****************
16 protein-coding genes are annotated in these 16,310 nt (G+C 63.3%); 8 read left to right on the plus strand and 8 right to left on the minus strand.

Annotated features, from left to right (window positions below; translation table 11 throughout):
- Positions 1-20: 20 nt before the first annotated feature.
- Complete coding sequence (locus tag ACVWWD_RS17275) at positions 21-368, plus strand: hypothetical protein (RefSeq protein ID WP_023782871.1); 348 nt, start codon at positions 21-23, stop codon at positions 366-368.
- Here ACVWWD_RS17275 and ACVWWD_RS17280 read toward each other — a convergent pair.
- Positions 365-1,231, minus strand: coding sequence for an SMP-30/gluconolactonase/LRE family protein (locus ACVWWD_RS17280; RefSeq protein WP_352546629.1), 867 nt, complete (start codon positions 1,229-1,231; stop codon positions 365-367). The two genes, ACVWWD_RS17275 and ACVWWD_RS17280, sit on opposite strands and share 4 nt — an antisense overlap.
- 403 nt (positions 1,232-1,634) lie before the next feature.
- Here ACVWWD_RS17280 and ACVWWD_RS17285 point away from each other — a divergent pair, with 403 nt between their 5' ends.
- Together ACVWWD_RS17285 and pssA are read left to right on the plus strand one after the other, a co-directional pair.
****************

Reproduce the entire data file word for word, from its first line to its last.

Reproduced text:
16 protein-coding genes are annotated in these 16,310 nt (G+C 63.3%); 8 read left to right on the plus strand and 8 right to left on the minus strand.

Annotated features, from left to right (window positions below; translation table 11 throughout):
- Positions 1-20: 20 nt before the first annotated feature.
- Complete coding sequence (locus tag ACVWWD_RS17275) at positions 21-368, plus strand: hypothetical protein (RefSeq protein ID WP_023782871.1); 348 nt, start codon at positions 21-23, stop codon at positions 366-368.
- Here ACVWWD_RS17275 and ACVWWD_RS17280 read toward each other — a convergent pair.
- Positions 365-1,231, minus strand: coding sequence for an SMP-30/gluconolactonase/LRE family protein (locus ACVWWD_RS17280; RefSeq protein WP_352546629.1), 867 nt, complete (start codon positions 1,229-1,231; stop codon positions 365-367). The two genes, ACVWWD_RS17275 and ACVWWD_RS17280, sit on opposite strands and share 4 nt — an antisense overlap.
- 403 nt (positions 1,232-1,634) lie before the next feature.
- Here ACVWWD_RS17280 and ACVWWD_RS17285 point away from each other — a divergent pair, with 403 nt between their 5' ends.
- Together ACVWWD_RS17285 and pssA are read left to right on the plus strand one after the other, a co-directional pair.